Transcript, Mr Williams, p. 464.
Transcript, Mr Williams, p. 486.
See Exhibit 47, paragraph 170.
Transcript, Mr Williams, p. 472; Submission made by 2UE - John Laws Broadcasts - Breach of Clause 2.2(d) of Code of Practice 2, E3 NRMA.0002.0154 provides that advertisements must not be presented as news programs or other programs. To the extent that the presentation of any pre-recorded advertisement is capable of causing confusion in listeners’ minds with the editorial comment of Mr Laws, the Panel would be concerned that those pre-recorded advertisements may have breached clause 3.1(a).
The Panel is concerned here with the presentation of current affairs programs. To the extent that these broadcasts purport to represent the views or opinions of Mr Laws on matters of current affairs, listeners should be entitled to assume, in the absence of appropriate disclosure, that he is not receiving financial compensation to express those views.
The Panel notes the submission of 2UE that material was selected as ‘properly informative and entertaining’ by Mr Laws and Ms Brownlow, Mr Laws’ program producer. Whether the material may be characterised as ‘properly informative and entertaining’ is irrelevant in this context. The broadcast was favourable to the NRMA. The existence of the commercial agreement was relevant, but there was no disclosure of it.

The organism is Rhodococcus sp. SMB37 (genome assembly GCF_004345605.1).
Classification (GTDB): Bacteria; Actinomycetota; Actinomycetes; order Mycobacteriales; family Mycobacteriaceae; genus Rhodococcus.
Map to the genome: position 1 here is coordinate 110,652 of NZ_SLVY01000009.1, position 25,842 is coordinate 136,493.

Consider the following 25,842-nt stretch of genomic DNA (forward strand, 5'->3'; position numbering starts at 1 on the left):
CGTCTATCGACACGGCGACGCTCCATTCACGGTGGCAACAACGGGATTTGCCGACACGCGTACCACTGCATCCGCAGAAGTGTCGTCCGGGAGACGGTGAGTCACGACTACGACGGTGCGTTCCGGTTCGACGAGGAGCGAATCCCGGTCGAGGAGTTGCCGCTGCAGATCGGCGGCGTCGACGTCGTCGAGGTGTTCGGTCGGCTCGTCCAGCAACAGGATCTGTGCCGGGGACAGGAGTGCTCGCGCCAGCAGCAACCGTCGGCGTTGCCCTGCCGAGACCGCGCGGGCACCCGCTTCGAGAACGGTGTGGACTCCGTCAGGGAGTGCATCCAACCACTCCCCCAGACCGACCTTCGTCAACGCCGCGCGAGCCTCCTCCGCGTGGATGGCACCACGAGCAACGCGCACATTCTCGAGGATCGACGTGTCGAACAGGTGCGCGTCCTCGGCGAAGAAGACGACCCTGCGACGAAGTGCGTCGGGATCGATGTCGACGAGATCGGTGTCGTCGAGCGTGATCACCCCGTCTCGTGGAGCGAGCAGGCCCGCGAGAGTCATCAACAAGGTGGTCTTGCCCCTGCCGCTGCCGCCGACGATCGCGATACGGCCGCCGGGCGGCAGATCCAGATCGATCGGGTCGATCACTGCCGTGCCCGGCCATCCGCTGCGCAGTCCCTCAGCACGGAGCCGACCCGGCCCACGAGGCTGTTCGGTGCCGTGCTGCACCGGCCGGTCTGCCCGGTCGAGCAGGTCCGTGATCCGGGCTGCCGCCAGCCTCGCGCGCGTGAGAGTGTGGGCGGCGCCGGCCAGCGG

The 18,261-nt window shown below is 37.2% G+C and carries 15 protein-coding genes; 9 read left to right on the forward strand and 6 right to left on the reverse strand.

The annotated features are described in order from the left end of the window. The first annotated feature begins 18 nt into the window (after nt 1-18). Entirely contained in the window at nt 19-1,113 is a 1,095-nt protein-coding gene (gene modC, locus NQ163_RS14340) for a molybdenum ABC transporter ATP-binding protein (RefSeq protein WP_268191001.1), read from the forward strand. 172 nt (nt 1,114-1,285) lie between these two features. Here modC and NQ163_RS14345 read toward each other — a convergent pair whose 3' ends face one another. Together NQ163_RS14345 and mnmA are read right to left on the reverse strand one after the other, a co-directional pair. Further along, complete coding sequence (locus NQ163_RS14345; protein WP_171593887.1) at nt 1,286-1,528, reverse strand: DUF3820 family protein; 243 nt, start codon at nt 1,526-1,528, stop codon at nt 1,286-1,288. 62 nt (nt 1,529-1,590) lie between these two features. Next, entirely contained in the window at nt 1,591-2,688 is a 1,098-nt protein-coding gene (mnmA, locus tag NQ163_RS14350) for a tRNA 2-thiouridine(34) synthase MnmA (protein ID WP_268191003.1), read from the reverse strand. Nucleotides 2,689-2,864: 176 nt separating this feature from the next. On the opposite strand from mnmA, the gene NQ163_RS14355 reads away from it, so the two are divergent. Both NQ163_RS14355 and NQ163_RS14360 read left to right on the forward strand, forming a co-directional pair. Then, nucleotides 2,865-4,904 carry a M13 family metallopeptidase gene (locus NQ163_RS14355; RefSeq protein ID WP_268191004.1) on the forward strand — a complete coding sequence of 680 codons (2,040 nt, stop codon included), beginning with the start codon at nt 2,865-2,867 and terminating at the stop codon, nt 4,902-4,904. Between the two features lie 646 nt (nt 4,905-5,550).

The Panel notes 2UE’s submission that the need for disclosure is reduced or removed because material was sent by the NRMA to Ms Brownlow, rather than to Mr Laws directly.
The Panel does not accept this submission. Whether material was sent directly to Mr Laws is irrelevant in this context.
The Panel therefore does not accept the submission of 2UE in this regard.
The Panel finds that, in the presentation of a current affairs program, Mr Laws presented material in a misleading manner by withholding a relevant available fact, namely the existence of a commercial relationship between himself and NRMA Limited.
The Panel finds 2UE to be in breach of clause 2.2(d) of the Codes.
INTERVIEW OF MR WHITLAM, 23 JUNE 1999 Material Broadcast by Mr Laws
On 23 June 1999 Mr Laws broadcast the following:
MR LAWS: I told you earlier about the problems still affecting houses in Sydney’s eastern and southern suburbs after that hail storm. The damage bill is a billion dollars. More than thirty thousand cars, nine thousand buildings are affected and they’re just the NRMA figures. And the man who knows the figures inside out is the president of the NRMA, Nicholas Whitlam, who’s on the line. Morning Nick.
MR WHITLAM: Morning, John.
MR LAWS: I couldn’t believe those figures, I really couldn’t believe it. I mean, how you fellas have got through it I have no idea.